We have considered a simple structure circular shaped (C-PCF) investigate the better guidance properties of our proposed H-PCF. Figure 8 exhibits that the proposed H-PCF shows higher sensitivity than the C-PCF. Besides, our proposed H-PCF shows lower confinement loss as well. Birefringence is the difference of the refractive indices of the x-polarization and y-polarization. The C-PCF does not show and significance in birefringence properties. To fabricate the Proposed H-PCF design feasibility is needed criteria. We have also investigated the H-PCF between the optimum parameters and change in global parameters of ±3 and ±6 %. Table 2 shows the comparison of sensitivity, confinement loss and birefringence among the optimum parameters and the change in global parameters for ethanol at λ = 1.33 µm. Table 3 shows the comparative analysis among the prior PCFs and the proposed H-PCF. From the table it can depict that the proposed PCF shows high sensitivity and low confinement or leakage loss than the prior PCFs. From the above discussion the optimized values of the proposed H-PCF is set as d11 = 0.95 when d22 = 0.96, d33 = 0.97, db/da = 0.429.

Fig. 8
figure 8

Variation of sensitivity between proposed H-PCF and C-PCF as a function of wavelength for benzene (n = 1.366), ethanol (n = 1.354) and water (n = 1.330)

Table 2 Comparison of sensitivity, confinement loss and birefringence among the optimum parameters and the change in global parameters for ethanol at λ = 1.33 µm
Table 3 Comparison of simulated result and structure shape among proposed PCF and prior PCFs for ethanol at λ = 1.33 µm

Selectively filling the PCF holes with analytes is very challenging work. However due to advancement of nanotechnology several techniques has can be used to fill the PCF core or cladding with different analytes. Huang et al. (2004) proved that it is possible to fill the cladding holes or core holes with different analytes which may be used to demonstrate the functionality of the PCF applications. The filling process takes place by pressurizing the UV-curable polymer inside the PCF. Recently, it has been proved that the PCF structures filled with liquids as well as analytes in core/cladding can be fabricated by the same technique (Luo et al. 2013; Gerosa et al. 2011). Experimental demonstration and theoretical simulation of a liquid filled core based PCF was proposed by Zhang et al. (2007) for sensing application.

Our proposed H-PCF is dual shape mixing PCF as core holes are elliptical and cladding holes are circular. Fabrication of PCF is an important issue of photonic crystal fiber. Our proposed PCF may not be easy to fabricate. Our proposed H-PCF contains the different holes size in different rings. Besides our proposed H-PCF is a dual shape mixing with different core and cladding type. The main concern is the fabrication of the core region with elliptical holes. In Chen and Shen (2007) a dual shape mixed PCF (where core holes were elliptical and outer cladding holes was circular) was proposed to achieve ultrahigh birefringence. Elliptical hole based core has been successfully manufactured in the recent years (Issa et al. 2004). Some of the techniques like Stack and Draw techniques, Drilling method can be used to fabricate the PCF structures but due to the limitations of those techniques the proposed PCF may face difficulties. Recently, a capillary stacking method was proposed which can be used to fabricate the proposed H-PCF (Argyros et al. 2001). Sol–gel casting technique would be fruitful to fabricate the proposed PCF as it is mainly used to fabricate the PCFs with different size of holes (Bise and Trevor 2005). Through these considerations and due to the advancement of nanotechnology and fabrication process we strongly believe that our proposed H-PCF can be fabricated without and major difficulties.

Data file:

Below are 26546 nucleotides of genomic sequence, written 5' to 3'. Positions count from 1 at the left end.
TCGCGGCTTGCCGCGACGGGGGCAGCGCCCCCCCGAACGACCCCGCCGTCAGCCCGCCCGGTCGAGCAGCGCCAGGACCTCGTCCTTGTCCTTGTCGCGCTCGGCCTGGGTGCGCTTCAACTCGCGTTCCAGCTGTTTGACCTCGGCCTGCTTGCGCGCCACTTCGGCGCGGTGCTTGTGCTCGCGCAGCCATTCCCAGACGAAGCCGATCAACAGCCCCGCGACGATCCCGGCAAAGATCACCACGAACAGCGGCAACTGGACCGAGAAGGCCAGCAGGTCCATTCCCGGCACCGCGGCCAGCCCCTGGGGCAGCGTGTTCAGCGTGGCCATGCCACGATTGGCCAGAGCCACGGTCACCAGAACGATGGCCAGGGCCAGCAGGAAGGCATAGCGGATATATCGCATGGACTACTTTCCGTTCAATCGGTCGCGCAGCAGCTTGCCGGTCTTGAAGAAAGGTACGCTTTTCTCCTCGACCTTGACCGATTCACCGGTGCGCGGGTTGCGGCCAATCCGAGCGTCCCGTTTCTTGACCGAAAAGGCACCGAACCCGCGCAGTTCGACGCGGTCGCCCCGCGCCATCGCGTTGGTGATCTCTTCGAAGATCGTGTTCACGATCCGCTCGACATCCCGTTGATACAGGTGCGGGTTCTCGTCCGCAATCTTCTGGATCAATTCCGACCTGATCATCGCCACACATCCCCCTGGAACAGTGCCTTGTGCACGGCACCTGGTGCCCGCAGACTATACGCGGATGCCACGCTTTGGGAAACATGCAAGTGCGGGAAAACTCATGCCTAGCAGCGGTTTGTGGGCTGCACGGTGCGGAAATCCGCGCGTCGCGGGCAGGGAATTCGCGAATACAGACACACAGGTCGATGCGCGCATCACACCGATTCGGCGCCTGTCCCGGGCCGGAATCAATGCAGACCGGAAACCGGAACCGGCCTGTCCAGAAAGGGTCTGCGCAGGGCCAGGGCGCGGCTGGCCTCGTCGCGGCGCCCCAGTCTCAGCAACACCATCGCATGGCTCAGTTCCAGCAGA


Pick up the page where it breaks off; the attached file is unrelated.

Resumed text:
A circular PCF with three rings of air holes including the elliptical holes based microstructure core has been proposed in this article. We have shown that our proposed PCF can show higher sensitivity, higher birefringence and lower confinement loss simultaneously. The whole numerical investigation was done by full vectorial finite element method of varying the diameters and pitch values of the both core and cladding to optimize the structure. The proposed PCF shows 49.29 % sensitivity and 3.13 × 10−10 dB/m confinement loss for benzene, 49.17 % sensitivity and 2.75 × 10−10 dB/m confinement loss for ethanol and 48.85 % sensitivity and 2.75 × 10−9 dB/m confinement loss for water. The main focus of this work is to detect the lower indexed chemicals which are industrially valuable.


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Authors’ contributions

SA created the structure and formulated the main theme. He writes the introduction part, geometry part and conclusion of the paper. KA simulated the structure and find all the results. He contributed mainly on abstract and Result section. TB revised the whole writing part and modified the writings. TF also revised the writings. All authors read and approved the final manuscript.


The authors are grateful to those who participated in this research work.

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The authors declare that all the authors have no competing of interest.

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Correspondence to Sayed Asaduzzaman.

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Asaduzzaman, S., Ahmed, K., Bhuiyan, T. et al. Hybrid photonic crystal fiber in chemical sensing. SpringerPlus 5, 748 (2016).